This was the scene at Liverpool St Station today at 5.15pm. About 20 people were queing up for a chance to win a pair of flights to Asia couertesy of Air Asia. The queue was moving pretty slowly, these people were in no rush to get home, the chance to escape the monotony of city life was worth the wait even if the odds of winning were extremly thin. The engine type thing was actually a giant tombola which these lucky entrants were putting a boarding pass into in the hope that theirs might be the one drawn out at the end... or something like that!
The drudgery of everyday life fuels our longing to escape, airplanes are so often the cheap and easy means to that escape, but it begs the question of why we live lives that we are so keen to escape for a couple of weeks every year? Are 50 weeks of 'work, work, work' in exchange for 2 weeks of 'me, me, me' in some exotic location (plus a few days at home with the folks at Christmas) really worth it? Surely those hours from 9 til 5 everyday should be spent doing something enjoyable, rewarding, stimulating and socially useful? They are the hours of the day when we are most awake and productive (we spend them chained to desks while the sun shines outside.) At the very least we can get a sense of wellbeing if we know we are doing something that is collectively good, even if it is tiring and stressful.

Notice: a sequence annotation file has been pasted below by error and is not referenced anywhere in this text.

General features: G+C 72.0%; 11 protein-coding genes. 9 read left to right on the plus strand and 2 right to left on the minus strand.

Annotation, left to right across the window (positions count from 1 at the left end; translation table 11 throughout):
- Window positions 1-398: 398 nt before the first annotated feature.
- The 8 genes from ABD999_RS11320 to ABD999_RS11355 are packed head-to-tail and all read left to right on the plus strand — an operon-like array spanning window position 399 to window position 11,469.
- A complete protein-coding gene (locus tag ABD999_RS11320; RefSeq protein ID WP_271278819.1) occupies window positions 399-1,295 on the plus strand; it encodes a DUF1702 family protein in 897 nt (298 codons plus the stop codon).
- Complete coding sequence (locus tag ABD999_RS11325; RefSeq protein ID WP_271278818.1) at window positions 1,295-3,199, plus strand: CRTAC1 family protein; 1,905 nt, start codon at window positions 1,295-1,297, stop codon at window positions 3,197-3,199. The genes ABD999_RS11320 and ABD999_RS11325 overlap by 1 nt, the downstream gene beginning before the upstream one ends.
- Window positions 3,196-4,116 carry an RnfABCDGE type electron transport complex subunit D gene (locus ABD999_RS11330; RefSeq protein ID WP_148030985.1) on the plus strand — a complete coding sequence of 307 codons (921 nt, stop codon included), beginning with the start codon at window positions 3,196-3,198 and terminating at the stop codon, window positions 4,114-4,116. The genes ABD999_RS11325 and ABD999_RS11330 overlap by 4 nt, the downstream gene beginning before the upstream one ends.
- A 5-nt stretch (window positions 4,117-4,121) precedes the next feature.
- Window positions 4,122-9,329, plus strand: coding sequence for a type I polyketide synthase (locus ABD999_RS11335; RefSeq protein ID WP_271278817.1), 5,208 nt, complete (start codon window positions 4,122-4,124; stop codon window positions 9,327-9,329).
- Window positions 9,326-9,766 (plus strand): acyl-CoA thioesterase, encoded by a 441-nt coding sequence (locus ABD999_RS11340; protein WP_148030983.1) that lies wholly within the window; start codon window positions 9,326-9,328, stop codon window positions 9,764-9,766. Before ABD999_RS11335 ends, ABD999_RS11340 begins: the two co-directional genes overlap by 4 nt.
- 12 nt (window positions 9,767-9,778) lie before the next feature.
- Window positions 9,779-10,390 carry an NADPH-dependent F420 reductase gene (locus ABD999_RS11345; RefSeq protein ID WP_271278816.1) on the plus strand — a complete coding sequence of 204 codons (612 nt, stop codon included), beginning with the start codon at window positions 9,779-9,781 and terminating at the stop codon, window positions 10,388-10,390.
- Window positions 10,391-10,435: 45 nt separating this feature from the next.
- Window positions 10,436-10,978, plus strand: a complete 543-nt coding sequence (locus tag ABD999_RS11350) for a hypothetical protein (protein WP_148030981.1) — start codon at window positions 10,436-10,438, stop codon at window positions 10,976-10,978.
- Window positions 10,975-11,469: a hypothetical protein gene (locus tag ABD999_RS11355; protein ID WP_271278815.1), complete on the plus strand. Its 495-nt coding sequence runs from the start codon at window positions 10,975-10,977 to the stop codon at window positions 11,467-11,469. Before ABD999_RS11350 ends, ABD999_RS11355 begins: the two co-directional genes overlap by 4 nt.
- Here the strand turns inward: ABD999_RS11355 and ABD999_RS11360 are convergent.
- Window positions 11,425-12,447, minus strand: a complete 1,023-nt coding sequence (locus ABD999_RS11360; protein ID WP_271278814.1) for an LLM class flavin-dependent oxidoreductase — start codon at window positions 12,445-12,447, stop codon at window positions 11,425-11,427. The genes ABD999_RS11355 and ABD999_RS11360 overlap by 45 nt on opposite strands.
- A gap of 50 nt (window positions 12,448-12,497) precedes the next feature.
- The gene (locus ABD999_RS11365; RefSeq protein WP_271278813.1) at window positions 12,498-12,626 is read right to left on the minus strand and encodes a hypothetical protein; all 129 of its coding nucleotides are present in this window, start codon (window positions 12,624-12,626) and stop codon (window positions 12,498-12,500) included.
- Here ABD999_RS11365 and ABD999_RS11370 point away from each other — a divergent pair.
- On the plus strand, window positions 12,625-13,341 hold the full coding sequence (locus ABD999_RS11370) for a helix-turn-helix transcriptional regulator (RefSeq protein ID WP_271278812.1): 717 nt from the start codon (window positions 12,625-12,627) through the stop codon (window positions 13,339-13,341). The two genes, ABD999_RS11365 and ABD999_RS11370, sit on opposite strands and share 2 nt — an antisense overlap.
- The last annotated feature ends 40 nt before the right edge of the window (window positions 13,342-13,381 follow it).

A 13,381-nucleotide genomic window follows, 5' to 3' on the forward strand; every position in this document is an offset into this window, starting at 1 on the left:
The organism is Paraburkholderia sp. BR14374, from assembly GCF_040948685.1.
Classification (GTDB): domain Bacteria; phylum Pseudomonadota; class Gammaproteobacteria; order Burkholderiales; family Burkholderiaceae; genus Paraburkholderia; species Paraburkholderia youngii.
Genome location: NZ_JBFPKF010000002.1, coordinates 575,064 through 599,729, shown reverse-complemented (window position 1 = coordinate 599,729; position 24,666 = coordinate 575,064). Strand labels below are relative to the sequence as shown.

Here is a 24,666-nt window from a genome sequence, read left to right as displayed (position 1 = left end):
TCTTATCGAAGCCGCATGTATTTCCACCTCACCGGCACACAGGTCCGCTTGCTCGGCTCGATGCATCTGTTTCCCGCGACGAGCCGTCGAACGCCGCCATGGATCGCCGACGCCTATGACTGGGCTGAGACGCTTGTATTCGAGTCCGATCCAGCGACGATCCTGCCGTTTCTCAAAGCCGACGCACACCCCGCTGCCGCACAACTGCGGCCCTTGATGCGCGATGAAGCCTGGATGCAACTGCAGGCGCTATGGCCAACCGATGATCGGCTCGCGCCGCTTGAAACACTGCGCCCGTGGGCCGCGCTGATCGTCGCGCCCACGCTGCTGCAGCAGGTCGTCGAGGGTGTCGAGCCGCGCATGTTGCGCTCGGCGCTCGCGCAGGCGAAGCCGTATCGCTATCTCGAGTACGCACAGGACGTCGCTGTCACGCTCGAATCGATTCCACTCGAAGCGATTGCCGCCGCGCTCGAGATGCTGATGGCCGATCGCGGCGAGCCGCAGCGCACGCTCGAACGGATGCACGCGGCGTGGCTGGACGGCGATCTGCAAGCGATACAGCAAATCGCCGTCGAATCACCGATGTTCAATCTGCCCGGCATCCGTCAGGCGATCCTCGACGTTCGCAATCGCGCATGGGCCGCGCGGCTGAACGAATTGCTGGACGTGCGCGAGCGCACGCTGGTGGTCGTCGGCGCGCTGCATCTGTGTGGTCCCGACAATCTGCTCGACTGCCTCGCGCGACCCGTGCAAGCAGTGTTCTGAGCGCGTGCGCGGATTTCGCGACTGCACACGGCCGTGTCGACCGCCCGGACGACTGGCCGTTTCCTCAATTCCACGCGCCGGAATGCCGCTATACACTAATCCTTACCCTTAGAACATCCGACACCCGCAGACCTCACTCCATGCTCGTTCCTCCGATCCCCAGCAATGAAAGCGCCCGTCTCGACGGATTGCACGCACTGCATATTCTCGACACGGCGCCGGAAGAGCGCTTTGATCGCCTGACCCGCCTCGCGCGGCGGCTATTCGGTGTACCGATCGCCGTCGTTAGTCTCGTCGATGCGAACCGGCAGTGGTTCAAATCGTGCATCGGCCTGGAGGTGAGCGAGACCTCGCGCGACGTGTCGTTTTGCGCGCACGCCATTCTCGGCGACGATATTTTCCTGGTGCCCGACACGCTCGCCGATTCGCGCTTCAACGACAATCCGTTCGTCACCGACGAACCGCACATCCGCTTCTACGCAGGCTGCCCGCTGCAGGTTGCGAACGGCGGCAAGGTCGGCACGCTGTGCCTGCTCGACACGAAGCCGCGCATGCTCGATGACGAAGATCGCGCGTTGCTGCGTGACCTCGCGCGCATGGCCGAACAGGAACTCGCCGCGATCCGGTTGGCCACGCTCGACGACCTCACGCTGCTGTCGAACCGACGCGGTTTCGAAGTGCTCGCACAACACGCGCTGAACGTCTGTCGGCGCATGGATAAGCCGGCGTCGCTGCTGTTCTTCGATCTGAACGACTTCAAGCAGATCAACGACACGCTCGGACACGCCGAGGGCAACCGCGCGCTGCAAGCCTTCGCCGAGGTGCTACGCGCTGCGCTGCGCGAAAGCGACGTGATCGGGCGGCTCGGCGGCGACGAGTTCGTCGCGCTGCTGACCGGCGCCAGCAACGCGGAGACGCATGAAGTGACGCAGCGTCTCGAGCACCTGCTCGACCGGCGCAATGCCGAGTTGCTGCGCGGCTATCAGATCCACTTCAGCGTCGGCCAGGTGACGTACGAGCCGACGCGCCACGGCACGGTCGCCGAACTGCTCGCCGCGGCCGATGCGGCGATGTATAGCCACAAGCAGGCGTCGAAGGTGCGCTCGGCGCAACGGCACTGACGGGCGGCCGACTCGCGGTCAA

As for the environmental battle to keep people out of the air for the sake of 'Climate Change' this just shows how keen people are to fly, they would rather spend fifteen minutes in a queue getting heavily marketed to by an airline for the tiniest chance of winning a flight than get themselves home to their families, their books, thier hobbies, their friends, thier 'life'. The need to escape is both created by and catered for by consumer culture, holidays are a key product. If you asked those pictured below whether they thought a new runway to make Heathrow more efficient was a good idea, they would probably answer: 'Yes!' I asked one man this question and he answered: 'Yes mate!' I also asked him 'do you think you'll win?' He answered 'Probably not.'